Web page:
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Steps to Claiming an Elderly Parent as a Dependent

Updated for Tax Year 2021 • July 15, 2022 02:06 PM


If you cared for an elderly parent, your parent may qualify as your dependent, resulting in additional tax benefits for you.

For information on the third coronavirus relief package, please visit our “American Rescue Plan: What Does it Mean for You and a Third Stimulus Check” blog post.


Woman taking a photo of her children with grandfather.

The first thing that often comes to mind when considering dependents is the parent/child relationship. But if you cared for an elderly parent, your parent may qualify as your dependent, resulting in additional tax benefits for you. Once you determine that both of you meet IRS criteria, you can claim your parent as a dependent on your tax return.

Income limitation

Your parent must first meet income requirements set by the Internal Revenue Service to be claimed as your dependent. To qualify as a dependent,

  • Your parent must not have earned or received more than the gross income test limit for the tax year.
  • This amount is determined by the IRS and may change from year to year.
  • The gross income limit for 2020 and 2021 is $4,300.
  • Generally, you do not count Social Security income, but there are exceptions. If your parent has other income from interest or dividends, a portion of the Social Security may also be taxable.

Support requirement

You must have provided more than half of your parent's support during the tax year in order to claim them as a dependent. The amount of support you provided must also exceed your parent's income by at least one dollar.

When determining the monetary value of the amount of support you provide, you need to consider several factors:

  • Calculate the fair market value of the room your parent occupies in your home. Ask yourself how much rent you could charge a tenant for the space.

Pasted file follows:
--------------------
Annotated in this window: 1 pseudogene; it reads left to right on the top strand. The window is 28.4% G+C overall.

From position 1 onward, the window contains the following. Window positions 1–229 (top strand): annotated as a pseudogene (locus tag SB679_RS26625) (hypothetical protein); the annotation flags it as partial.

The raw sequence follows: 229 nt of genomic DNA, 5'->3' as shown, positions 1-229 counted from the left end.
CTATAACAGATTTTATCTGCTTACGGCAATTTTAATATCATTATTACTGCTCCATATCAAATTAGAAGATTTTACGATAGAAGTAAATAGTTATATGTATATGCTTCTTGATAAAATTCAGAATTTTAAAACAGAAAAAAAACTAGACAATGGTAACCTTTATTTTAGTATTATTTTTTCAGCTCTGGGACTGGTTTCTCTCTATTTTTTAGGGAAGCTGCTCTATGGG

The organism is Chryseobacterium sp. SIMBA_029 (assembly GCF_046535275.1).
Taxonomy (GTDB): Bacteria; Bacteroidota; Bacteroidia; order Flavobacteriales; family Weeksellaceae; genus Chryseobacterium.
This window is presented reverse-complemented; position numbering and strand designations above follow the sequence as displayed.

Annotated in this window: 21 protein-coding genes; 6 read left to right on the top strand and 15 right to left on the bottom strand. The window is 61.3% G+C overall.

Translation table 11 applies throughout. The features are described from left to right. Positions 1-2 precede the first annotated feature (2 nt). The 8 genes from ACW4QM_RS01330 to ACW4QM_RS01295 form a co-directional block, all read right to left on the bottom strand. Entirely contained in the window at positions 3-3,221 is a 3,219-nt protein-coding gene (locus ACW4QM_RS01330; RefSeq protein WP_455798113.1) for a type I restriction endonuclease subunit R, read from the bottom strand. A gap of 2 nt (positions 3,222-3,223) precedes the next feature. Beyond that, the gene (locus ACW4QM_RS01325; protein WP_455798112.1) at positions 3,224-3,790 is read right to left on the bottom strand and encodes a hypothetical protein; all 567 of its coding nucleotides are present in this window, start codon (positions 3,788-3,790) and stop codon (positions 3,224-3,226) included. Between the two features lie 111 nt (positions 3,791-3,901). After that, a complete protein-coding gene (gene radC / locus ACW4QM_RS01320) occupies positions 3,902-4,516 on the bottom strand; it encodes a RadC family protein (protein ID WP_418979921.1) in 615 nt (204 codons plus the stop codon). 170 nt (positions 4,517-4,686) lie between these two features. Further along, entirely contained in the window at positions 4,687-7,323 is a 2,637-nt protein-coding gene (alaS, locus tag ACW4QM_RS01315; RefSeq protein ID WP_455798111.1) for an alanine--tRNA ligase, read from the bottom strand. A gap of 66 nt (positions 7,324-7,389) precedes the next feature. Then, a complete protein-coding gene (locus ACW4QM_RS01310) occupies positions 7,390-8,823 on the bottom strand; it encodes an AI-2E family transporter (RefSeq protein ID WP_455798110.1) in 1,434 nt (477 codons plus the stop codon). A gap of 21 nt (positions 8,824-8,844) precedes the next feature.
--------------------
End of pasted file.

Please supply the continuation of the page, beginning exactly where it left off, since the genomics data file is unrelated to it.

• Consider the cost of food that you provide.
  • Remember to include utilities, medical bills and general living expenses that you also pay.
  • Compare the value of support you provide with any income, including Social Security, that your parent receives to determine whether you meet the support requirements.

Deducting medical expenses

If you paid for your parent's medical care, you may be able to claim medical expenses as an itemized deduction on Schedule A.  Itemized deductions are beneficial when they exceed the amount of the standard deduction you are allowed to claim.

  • You can deduct your parent's medical expenses even if she does not meet the income requirement to be claimed as your dependent as long as you provide more that half of their support.
  • Your total medical expenses, including all costs for prescription drugs, equipment, hospital care and doctor's visits, must exceed 7.5 percent of your adjusted gross income to claim these expenses in 2020 and 2021.

Dependent care credit

For 2020, the Child and Dependent Care Credit is a non-refundable tax credit. It can be claimed by taxpayers who pay for the care of a qualifying individual and meet certain other requirements.

  • If your parent is physically or mentally unable to care for themselves, they are a qualifying individual.
  • You need to have earned income and work-related expenses. This means that the care must have been provided while you were either working or looking for work.
  • You must be able to properly identify your care provider. This includes giving the provider's name, address and identifying number (either Social Security number or employer identification number).
  • If you are married but file a separate return from your spouse, you may not claim this credit.
For 2021, the American Rescue Plan brings significant changes to the amount and way that the Child and Dependent Care Credit can be claimed. The plan increases the amount of expense eligible for the credit, relaxes the credit reduction due to income levels, and also makes it fully refundable.  This means that, unlike other years, you can still get the credit even if you don’t owe taxes.

So, for tax year 2021 (the taxes you file in 2022):

  • The amount of qualifying expenses increases from $3,000 to $8,000 for one qualifying person and from $6,000 to $16,000 for two or more qualifying individuals
  • The percentage of qualifying expenses eligible for the credit increases from 35% to 50%
  • The beginning of the reduction of the credit is increased from $15,000 to $125,000 of adjusted gross income (AGI).

Also for tax year 2021, the maximum amount that can be contributed to a dependent care flexible spending account and the amount of tax-free employer-provided dependent care benefits is increased from $5,000 to $10,500.

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